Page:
‘Single’s Tax’ Furor Highlights Sensitivity Over Pressure to Have More Children
In August, the made-up Chinese term for “single’s tax” was banned from social media platform Weibo.
The tax? It doesn’t exist. Rather, the phrase “single’s tax” (“danshen shui” in Mandarin), concocted by netizens, was erroneously applied to the tax deductions China is planning to grant to parents to ease their child care costs as of 2019, as the National People’s Congress announced the same month.
The reaction, however, was very real. Single people across China decried the deductions online, claiming they would be penalized for remaining unmarried. “It’s already hard enough for me to find a boyfriend/girlfriend, and now I also have to pay taxes for being single?!” wrote one netizen, as reported by Whatsonweibo.com.
“Why is (the government) having me raise other peoples’ children?” wrote another.
A series of memes spread on the Chinese internet, including one of a humorous valentine, the text beneath it reading: “Would you save on taxes with me?”
Weibo responded to the controversy by blocking the term.
The government initiative isn’t a “tax” but a proposed list of itemized deductions that parents can apply for to cover costs associated with education for their children, housing loans, and housing rent, according to state broadcaster CGTN. It was issued after China raised its tax baseline from 3,500 yuan ($504) to 5,000 yuan per month in October, the broadcaster said.
But both the proposed tax break to families with children and the fierce reaction to it are emblematic of increasingly divided attitudes toward family-making in China today.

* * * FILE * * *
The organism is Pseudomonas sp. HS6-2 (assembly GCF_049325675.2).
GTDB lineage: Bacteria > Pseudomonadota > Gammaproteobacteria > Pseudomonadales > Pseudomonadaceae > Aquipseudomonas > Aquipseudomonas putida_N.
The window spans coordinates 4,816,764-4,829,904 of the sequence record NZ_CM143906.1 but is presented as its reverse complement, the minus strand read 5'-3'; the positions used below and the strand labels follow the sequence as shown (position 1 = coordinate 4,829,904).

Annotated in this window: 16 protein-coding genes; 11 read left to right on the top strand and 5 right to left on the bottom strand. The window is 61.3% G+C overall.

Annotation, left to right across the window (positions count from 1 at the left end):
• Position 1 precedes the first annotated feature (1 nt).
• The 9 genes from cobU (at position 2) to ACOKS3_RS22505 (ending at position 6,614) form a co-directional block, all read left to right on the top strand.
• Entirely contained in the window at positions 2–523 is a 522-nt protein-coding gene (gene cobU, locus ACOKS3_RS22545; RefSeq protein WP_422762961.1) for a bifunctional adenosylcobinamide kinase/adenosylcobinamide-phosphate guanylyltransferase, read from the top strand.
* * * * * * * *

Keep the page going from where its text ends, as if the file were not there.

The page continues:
Despite the repeal of China’s one-child policy in late 2015, the birth rate is predicted to fall for the third year straight in 2019, the China Population Association announced last week, according to the official China Daily newspaper on Wednesday.
In order to boost its labor force in the face of an aging population, China is ramping up state-sponsored programs to encourage settling down at the same time that the number of singles in metropolitan areas is increasing. As a result, single people are now feeling more government pressure than ever to get married, just as those with one child feel pressure to have a second. But many don’t want to have another child — and some don’t want children at all.
Choosing to stay single
Ye Liu, a lecturer in international development at King’s College London, interviews Chinese women aged in their 30s for her research. It’s a demographic that has become increasingly financially independent and highly educated in recent years.